Blog, Essays

Matt Vs Grammar

I love the English language. I love the nuances, subtlety, and creativity inherent in any language made up by bastardizing somewhere between 15 and 70 other languages. I could spend hours talking about the insane intricacies of the English language. But I won’t. Because, several comedians have already made a career by beating that horse into sweet, savory, taco meat.

Instead, I’m going to focus on the one aspect of the language I have a real beef against: Grammar.

As a writer, you would think I have a love affair with grammar. You would think I enjoy all of those tiny, ridiculous rules we’ve arbitrarily imposed. You would think I dive into manuals of style like they are sacred religious texts.
Sometimes I do, because, I have to.
Really smart people spent a really a lot of time and money convincing the world their unique way of writing was best. So, I have to spend time and effort obeying their extremely well-marketed rules.

I hate it.

Shakespeare had it easy. When he was writing, the majority of English-speakers were illiterate. No one knew the rules but the writers. This is why Shakespeare’s works are full of errors. Seriously, he couldn’t even decide the proper way to spell his own name.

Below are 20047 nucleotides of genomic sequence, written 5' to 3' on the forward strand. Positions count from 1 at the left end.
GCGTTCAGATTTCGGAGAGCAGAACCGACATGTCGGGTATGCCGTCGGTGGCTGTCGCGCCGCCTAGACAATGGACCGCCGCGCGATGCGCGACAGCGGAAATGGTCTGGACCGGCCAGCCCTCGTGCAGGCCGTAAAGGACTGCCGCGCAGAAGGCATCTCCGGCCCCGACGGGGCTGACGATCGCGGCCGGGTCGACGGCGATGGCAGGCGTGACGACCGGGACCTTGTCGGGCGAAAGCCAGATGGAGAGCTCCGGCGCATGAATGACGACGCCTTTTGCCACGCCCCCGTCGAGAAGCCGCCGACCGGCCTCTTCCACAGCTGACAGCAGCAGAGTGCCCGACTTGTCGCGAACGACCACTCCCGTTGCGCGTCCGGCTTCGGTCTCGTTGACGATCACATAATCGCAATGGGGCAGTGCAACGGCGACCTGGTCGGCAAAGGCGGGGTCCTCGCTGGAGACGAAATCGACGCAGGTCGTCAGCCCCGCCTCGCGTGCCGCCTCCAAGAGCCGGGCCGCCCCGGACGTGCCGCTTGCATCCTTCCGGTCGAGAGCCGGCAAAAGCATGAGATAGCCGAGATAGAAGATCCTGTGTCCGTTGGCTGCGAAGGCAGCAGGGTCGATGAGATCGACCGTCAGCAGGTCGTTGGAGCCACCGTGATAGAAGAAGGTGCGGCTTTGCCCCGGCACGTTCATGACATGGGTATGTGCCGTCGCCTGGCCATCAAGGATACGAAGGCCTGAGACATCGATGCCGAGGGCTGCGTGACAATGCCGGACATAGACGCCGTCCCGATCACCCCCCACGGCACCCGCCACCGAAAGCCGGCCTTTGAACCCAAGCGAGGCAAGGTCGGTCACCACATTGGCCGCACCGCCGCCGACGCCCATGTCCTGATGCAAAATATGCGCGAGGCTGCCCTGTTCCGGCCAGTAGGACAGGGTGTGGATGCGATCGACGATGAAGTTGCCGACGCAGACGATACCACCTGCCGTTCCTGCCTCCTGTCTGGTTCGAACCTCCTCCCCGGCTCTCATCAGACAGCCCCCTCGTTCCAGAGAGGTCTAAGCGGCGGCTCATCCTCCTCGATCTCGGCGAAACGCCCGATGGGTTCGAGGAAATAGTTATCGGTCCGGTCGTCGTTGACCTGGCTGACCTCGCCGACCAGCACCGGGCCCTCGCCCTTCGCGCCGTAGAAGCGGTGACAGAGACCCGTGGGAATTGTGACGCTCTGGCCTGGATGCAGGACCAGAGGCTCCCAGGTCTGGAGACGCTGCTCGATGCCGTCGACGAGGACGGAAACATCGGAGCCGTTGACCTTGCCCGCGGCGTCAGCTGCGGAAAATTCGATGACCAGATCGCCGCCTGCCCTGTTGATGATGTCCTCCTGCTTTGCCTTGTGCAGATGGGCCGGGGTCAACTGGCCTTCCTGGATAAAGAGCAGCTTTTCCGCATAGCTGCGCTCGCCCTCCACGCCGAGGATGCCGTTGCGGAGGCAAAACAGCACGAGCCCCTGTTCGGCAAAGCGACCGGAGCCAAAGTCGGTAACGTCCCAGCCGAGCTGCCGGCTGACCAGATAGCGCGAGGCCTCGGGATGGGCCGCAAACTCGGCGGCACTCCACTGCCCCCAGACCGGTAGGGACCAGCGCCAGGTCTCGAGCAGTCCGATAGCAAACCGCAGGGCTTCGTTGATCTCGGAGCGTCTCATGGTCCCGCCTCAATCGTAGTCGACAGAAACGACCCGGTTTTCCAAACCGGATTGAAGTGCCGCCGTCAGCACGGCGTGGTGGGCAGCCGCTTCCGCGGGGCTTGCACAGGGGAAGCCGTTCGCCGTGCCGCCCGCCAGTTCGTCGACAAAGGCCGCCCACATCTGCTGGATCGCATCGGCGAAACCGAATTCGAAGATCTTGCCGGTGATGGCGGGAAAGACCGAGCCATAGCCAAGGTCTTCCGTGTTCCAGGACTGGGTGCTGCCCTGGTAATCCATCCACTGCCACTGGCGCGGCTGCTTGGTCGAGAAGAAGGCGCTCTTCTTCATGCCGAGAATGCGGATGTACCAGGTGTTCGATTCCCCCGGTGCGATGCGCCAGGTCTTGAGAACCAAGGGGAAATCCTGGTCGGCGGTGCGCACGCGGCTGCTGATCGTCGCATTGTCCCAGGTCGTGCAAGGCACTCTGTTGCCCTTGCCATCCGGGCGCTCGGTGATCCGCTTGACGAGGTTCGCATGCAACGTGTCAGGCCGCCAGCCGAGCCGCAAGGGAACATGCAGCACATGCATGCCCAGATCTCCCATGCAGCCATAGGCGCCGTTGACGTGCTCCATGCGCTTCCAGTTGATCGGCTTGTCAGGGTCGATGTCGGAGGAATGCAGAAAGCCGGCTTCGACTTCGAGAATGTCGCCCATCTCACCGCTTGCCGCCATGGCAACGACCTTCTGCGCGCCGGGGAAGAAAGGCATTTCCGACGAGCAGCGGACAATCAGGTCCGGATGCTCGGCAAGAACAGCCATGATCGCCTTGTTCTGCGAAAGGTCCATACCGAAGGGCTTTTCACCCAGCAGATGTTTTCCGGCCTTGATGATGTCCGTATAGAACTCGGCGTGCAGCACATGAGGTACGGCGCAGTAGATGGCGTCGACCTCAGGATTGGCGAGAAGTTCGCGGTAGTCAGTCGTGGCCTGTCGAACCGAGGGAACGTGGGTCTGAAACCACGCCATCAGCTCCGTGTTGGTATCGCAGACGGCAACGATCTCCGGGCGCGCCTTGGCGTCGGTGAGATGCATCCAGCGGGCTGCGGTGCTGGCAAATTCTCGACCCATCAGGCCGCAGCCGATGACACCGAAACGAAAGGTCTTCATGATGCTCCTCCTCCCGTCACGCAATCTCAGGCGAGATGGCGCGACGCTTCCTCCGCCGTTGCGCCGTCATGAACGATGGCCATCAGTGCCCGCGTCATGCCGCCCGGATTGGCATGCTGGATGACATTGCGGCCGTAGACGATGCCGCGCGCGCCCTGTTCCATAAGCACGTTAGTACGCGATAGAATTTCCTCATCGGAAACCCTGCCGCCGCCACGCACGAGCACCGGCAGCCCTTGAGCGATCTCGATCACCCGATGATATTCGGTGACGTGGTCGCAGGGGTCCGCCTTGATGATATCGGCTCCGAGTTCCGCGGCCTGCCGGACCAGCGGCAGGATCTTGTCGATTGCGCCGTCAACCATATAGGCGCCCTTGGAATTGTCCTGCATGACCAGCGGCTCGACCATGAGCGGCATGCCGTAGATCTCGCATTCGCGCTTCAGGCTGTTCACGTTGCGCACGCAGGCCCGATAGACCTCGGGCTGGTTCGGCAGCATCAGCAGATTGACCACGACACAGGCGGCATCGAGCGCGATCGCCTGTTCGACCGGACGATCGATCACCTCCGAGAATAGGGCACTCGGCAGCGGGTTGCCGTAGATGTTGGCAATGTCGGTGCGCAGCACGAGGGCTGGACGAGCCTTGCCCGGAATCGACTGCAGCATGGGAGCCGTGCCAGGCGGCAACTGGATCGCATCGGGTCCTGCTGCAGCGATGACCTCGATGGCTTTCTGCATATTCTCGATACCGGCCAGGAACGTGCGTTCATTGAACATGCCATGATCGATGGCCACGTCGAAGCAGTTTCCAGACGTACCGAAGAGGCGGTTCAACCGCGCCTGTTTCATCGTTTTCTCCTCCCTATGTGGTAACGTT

He didn’t have to send his work off to an editor and a proofreader because they didn’t exist. Who cares if there is a typo (A Quill-O?) in MacBeth? No one can read, so who are they to judge his grammar?

This is in direct contradiction to the modern world. Literacy is abound. According to one study, English is the third most widely-spoken language on the planet1. Since Chinese is actually made up of at least 13 different languages, they are cheating.

English is also one of the most universally literate languages in the world. Most English speakers2 can read.

For a writer, this is both blessing and curse.

If I were an optimist, I would point out more English readers means a larger potential audience.

But I’m not, so I’m going to point out a higher literacy rate is the cause for the internet’s fifth most devastating creation: Grammar Nazis.

Grammar has a purpose not inherently made obvious by its dictionary definition3:

the whole system and structure of a language or of languages in general, usually taken as consisting of syntax and morphology (including inflections) and sometimes also phonology and semantics.

I propose we change the definition to fit purpose:Grammar: Socially agreed upon rules to help us understand each other's writing

Grammar:
socially agreed upon rules to help us understand each other’s writing

This, of course, means we will have to change how we define the rules.

For the better part of the last 125 years, we’ve allowed the rules of communications to be controlled by a small, elite group. Why? Because they literally wrote the book–or books as the case may be.

I’m specifically looking at the Chicago Manual of Style and Hart’s Rules for Compositors and Readers at the University Press, Oxford.

These two books–both of which were originally conceived in the 1890s–represent the official way to write for general readers in the US and UK, respectively.